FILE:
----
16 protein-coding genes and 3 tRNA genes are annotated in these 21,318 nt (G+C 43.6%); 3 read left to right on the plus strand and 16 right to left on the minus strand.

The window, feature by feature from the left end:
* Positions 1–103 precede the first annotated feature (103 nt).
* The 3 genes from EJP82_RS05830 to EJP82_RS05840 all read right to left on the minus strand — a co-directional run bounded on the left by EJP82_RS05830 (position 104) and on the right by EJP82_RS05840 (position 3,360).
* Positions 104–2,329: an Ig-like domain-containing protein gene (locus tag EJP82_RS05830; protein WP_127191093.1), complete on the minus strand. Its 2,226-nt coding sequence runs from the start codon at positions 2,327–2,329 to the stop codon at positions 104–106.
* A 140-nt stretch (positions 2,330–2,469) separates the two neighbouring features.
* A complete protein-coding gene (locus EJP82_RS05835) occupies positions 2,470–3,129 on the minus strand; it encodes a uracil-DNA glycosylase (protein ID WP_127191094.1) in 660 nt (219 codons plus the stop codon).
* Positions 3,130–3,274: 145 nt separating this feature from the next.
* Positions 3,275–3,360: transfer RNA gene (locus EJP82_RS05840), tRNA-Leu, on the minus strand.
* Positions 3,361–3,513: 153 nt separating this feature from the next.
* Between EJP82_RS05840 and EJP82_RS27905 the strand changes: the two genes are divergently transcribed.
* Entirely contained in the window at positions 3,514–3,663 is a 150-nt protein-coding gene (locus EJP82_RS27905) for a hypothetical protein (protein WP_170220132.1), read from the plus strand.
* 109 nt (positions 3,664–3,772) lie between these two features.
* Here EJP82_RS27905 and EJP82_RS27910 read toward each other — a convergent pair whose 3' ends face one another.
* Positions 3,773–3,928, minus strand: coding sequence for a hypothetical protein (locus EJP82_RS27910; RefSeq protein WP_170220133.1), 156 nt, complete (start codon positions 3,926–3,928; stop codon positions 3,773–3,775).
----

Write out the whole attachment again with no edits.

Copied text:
16 protein-coding genes and 3 tRNA genes are annotated in these 21,318 nt (G+C 43.6%); 3 read left to right on the plus strand and 16 right to left on the minus strand.

The window, feature by feature from the left end:
* Positions 1–103 precede the first annotated feature (103 nt).
* The 3 genes from EJP82_RS05830 to EJP82_RS05840 all read right to left on the minus strand — a co-directional run bounded on the left by EJP82_RS05830 (position 104) and on the right by EJP82_RS05840 (position 3,360).
* Positions 104–2,329: an Ig-like domain-containing protein gene (locus tag EJP82_RS05830; protein WP_127191093.1), complete on the minus strand. Its 2,226-nt coding sequence runs from the start codon at positions 2,327–2,329 to the stop codon at positions 104–106.
* A 140-nt stretch (positions 2,330–2,469) separates the two neighbouring features.
* A complete protein-coding gene (locus EJP82_RS05835) occupies positions 2,470–3,129 on the minus strand; it encodes a uracil-DNA glycosylase (protein ID WP_127191094.1) in 660 nt (219 codons plus the stop codon).
* Positions 3,130–3,274: 145 nt separating this feature from the next.
* Positions 3,275–3,360: transfer RNA gene (locus EJP82_RS05840), tRNA-Leu, on the minus strand.
* Positions 3,361–3,513: 153 nt separating this feature from the next.
* Between EJP82_RS05840 and EJP82_RS27905 the strand changes: the two genes are divergently transcribed.
* Entirely contained in the window at positions 3,514–3,663 is a 150-nt protein-coding gene (locus EJP82_RS27905) for a hypothetical protein (protein WP_170220132.1), read from the plus strand.
* 109 nt (positions 3,664–3,772) lie between these two features.
* Here EJP82_RS27905 and EJP82_RS27910 read toward each other — a convergent pair whose 3' ends face one another.
* Positions 3,773–3,928, minus strand: coding sequence for a hypothetical protein (locus EJP82_RS27910; RefSeq protein WP_170220133.1), 156 nt, complete (start codon positions 3,926–3,928; stop codon positions 3,773–3,775).